Friday, June 6, 2014
some 2013 leftovers
Too soft and contrived to be a starkly realistic drama and too natural and slowly paced to be a giddy fantasy film, there isn't much of a market in this era for a movie like Labor Day. I embraced it as an old fashioned weepie. Based upon a novel by Joyce Maynard, it's a story of 13-year old Henry (Gattlin Griffith) and his depressed, agoraphobic mother Adele (Kate Winslet) who take in convicted murderer on the lam (Josh Brolin) into their shambling house.
This is a departure from director Jason Reitman's snappier, caustic previous efforts (Juno, Up in the Air, and my favorite: Young Adult). The result didn't pay off with audiences or critics, but still shows Reitman's ador for taking his time with both character development and distinct visuals as the film glows with sweaty skin and sun dappled trees and an acute attention to 1987 details (yay to those magazines and 80s stepmom glasses!). For some reason, perhaps because it's sort of a "woman's movie" (though not really a feminist one), critics seem to bash flicks like this for its contrivances but gladly accept all the shape-shifting nonsense of today's superhero sagas. Can't we allow our contemporary dramas a little room for artificiality too without all the hand-wringing? Because the three excellent actors are so within their roles and we stick around their house so much, I couldn't help but feel a kinship with their characters as the movie slowly baked, even when it swerves into pie-making schmaltz. ***
Philomena was another pleasant surprise. Far more intricate and complex than I expected, Steve Coogan and Jeff Pope's snappy script follows the story of burned-out reporter Martin Sixsmith and a woman who was forced to give up her child as a young girl in a strict nunnery. Elevating some of the cringey lines (old people saying sexual things! hardy har har), Judi Dench is quite commanding and delightful in the lead in a beautifully detailed performance. Her end scene in particular is a smoldering tearjerker. The movie is enhanced by a really stunning, delicate score by Alexandre Desplat (one of his best in a slew of solid works he's composed this past decade) featuring a haunting carousel motif reminiscing the night Philomena lost her virginity and an enchanting main theme fashioned in minor and major keys. A moving, sometimes funny picture, deftly executed by director Stephen Frears, whose nimble work is often much more than what meets the eye. The movie is also better than Harvey Weinstein's marketing campaign (and its garish yellow poster!) which controversially led the real Philomena to meet the Pope. The movie indeed seems like perfect bait for an older generation who may finally be moving past their twentieth century hangups. ***1/2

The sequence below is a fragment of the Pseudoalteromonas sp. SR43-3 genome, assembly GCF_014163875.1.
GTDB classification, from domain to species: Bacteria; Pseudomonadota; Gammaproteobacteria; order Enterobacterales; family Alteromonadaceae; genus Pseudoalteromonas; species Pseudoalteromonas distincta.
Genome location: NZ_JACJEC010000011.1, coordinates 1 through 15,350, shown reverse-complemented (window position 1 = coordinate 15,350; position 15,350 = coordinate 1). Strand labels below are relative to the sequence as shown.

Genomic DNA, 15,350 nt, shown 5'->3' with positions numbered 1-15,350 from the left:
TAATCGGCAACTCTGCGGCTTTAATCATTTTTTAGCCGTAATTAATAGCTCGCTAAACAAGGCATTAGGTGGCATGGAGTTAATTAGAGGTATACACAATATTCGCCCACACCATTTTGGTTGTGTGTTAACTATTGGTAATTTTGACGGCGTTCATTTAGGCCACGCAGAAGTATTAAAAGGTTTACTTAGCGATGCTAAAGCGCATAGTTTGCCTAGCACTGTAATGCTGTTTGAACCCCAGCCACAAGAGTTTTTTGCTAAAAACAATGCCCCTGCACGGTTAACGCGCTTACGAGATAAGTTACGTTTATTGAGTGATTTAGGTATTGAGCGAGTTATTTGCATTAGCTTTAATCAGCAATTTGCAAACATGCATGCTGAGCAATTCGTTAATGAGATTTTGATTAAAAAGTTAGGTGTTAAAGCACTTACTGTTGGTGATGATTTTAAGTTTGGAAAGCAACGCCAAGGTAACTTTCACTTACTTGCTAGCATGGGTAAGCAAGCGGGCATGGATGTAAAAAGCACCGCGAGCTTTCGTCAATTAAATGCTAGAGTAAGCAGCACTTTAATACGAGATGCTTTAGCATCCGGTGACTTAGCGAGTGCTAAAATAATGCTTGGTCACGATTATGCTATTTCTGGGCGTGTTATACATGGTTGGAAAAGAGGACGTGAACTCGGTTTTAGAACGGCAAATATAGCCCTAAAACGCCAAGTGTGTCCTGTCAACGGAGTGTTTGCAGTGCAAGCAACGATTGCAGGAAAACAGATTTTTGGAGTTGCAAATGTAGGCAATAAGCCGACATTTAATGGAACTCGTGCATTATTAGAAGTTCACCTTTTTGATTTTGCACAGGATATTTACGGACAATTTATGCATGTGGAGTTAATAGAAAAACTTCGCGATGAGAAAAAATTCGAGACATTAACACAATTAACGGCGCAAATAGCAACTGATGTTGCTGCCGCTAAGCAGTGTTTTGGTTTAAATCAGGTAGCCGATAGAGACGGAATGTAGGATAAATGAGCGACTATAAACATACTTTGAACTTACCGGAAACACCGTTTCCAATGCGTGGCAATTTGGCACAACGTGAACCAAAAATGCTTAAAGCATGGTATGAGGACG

Despite its interesting story of a Charles Dickens' (Ralph Fiennes) secret love affair with 18-year old Nelly Turnan (Felicity Jones), The Invisible Woman is drab with pittery dialogue and thinly sketched characters. Under weak sunlight, Jones does a lot of staring out longingly and strolling about in sumptuous costumes (the work of Oscar-nominated Michael O'Connor); though she tries her teary-eyed best to assemble an emotional pull in the film's final scenes, Fiennes' hazy film-making doesn't make much happen. The movie's a slog but so over-edited, with distracting constant cuts of shaky shots and sudden bursts of a frenetic string score (by Ilan Eshkeri) both of which reveal little. This is the second directorial effort of Fiennes and like his dreary Coriolanus, this movie never sparks much life, and wallows in a sort of watery gray bog. **